Within the industry, movie and video production — which accounts for the bulk of entertainment employment — posted the biggest decline, down by 7,800 jobs, or 7.2%, since 2007.

Some of the reduction is because of the big recession during the time period, along with the impact of other states offering tax breaks to film companies.

But three areas represented bright spots in the same period. Post-production services added 530 positions, while radio stations grew by 350 jobs and television broadcasting boasted an added 1,700 jobs.

However, cable broadcasting, motion picture distribution and sound recording all fell over the five-year window.

The report was more upbeat about the next few years. Direct employment by the entertainment industry in the county is expected to grow by about 3% through 2017.

CBS entertainment head Nina Tassler extended the deal until 2017

CBS’ entertainment chief, Nina Tassler, has earned a bigger title — chairman of CBS Entertainment — and a new employment contract that will keep her at the network through 2017.

Tassler will continue to be responsible for all of CBS’ entertainment programming, including prime-time, daytime and late-night hours. She also will head program development for all genres, including comedy, drama, reality, mini-series and other TV specials.

Tassler will oversee scheduling, research, advertising, promotions, publicity and business affairs for entertainment programming matters, but those division chiefs will continue to report CBS Corp. Chief Executive Leslie Moonves.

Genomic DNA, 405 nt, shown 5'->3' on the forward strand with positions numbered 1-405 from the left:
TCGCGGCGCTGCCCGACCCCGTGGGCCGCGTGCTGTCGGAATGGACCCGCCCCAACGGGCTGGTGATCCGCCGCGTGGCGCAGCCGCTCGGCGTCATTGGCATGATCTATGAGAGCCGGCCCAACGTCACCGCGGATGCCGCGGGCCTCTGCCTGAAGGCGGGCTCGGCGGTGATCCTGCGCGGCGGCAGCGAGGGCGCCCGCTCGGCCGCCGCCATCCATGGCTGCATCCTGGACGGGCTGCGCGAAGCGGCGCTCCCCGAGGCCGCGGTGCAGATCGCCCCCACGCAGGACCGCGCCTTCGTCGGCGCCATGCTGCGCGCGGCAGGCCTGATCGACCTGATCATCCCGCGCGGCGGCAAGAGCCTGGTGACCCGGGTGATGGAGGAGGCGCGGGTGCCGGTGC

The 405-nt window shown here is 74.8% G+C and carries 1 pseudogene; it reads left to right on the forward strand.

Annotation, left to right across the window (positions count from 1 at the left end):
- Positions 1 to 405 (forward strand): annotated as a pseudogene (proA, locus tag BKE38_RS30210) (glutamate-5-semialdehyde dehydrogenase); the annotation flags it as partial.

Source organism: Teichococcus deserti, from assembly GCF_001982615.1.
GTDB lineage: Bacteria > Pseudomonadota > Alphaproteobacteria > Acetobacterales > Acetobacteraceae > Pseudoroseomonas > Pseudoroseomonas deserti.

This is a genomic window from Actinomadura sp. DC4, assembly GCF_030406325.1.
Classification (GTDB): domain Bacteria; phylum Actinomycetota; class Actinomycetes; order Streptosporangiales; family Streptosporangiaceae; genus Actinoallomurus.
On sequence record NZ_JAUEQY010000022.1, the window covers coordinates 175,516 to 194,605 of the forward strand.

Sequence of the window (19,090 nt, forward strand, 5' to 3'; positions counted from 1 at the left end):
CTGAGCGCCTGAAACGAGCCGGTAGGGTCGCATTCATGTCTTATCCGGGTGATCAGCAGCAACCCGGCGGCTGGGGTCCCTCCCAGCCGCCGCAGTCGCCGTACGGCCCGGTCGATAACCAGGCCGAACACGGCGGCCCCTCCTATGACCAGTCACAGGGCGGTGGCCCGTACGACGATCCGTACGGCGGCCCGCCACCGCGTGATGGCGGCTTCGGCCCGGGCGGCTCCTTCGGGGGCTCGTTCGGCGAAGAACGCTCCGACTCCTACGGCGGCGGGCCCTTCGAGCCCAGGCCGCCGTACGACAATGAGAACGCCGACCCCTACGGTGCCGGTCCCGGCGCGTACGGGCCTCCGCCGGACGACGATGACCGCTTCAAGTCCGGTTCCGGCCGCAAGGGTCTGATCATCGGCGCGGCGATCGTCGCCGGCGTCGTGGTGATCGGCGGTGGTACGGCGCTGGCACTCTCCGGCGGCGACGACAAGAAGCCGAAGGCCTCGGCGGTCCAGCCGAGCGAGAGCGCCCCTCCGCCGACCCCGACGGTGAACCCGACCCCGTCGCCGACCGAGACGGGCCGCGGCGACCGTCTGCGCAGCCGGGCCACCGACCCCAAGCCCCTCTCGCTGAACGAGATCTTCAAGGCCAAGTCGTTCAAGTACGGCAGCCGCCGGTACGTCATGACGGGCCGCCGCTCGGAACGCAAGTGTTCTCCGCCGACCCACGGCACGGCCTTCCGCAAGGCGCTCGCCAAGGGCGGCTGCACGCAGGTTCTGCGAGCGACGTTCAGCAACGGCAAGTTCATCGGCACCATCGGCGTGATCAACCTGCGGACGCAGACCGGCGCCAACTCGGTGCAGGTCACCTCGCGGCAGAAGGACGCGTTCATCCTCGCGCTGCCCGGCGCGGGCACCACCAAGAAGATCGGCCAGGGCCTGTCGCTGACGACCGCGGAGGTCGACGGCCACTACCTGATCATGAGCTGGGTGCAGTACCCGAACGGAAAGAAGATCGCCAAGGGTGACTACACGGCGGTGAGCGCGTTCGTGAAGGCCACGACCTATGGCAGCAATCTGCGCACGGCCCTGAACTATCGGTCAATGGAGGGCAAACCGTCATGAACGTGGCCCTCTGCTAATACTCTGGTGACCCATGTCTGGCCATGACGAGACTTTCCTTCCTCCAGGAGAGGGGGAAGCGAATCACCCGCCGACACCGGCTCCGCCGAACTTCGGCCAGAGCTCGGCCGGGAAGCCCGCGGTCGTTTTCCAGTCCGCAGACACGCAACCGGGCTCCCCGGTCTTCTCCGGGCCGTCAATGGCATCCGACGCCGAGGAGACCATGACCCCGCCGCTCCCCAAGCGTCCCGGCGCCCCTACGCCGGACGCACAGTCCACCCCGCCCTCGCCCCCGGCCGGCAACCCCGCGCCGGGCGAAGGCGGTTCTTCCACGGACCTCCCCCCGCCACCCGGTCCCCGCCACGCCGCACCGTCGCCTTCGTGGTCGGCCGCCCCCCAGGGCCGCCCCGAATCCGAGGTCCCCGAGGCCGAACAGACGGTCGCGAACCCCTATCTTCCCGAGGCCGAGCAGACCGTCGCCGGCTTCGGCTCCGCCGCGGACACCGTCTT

“There are very few executives with her track record of consistently achieving high-level success in all forms of entertainment programming,” Moonves said in a statement Thursday announcing Tassler’s new contract.

Tassler also will continue to report to Moonves. The two executives have worked together for 25 years, dating back to their days at Lorimar Television and, later, Warner Bros. Television, where they developed and produced “ER.”

Over the years, Tassler has helped nurture some of the most popular shows in television, including “The Big Bang Theory,” “How I Met Your Mother,” and the critically acclaimed “The Good Wife.” Earlier, when she served as senior vice president of drama development,  Tassler helped shepherd “CSI” and “NCIS” to the screen.

Tassler joined CBS in August 1997 as vice president for drama programming for CBS Productions. The following year, she moved over to the CBS network as senior vice president of drama development and became the network’s entertainment president in 2003.

Tassler also serves on the board for the Academy of Television Arts and Sciences Foundation and for Jewish Family Services. She is a member of the Board of Trustees for Boston University. She graduated from Boston University after majoring in theater.

She began her career as an assistant at the Roundabout Theater Company in New York while waiting tables and auditioning for acting roles. She got a call back for the play “Come Back, Little Sheba,” but failed to land the part. However, she excelled in program development.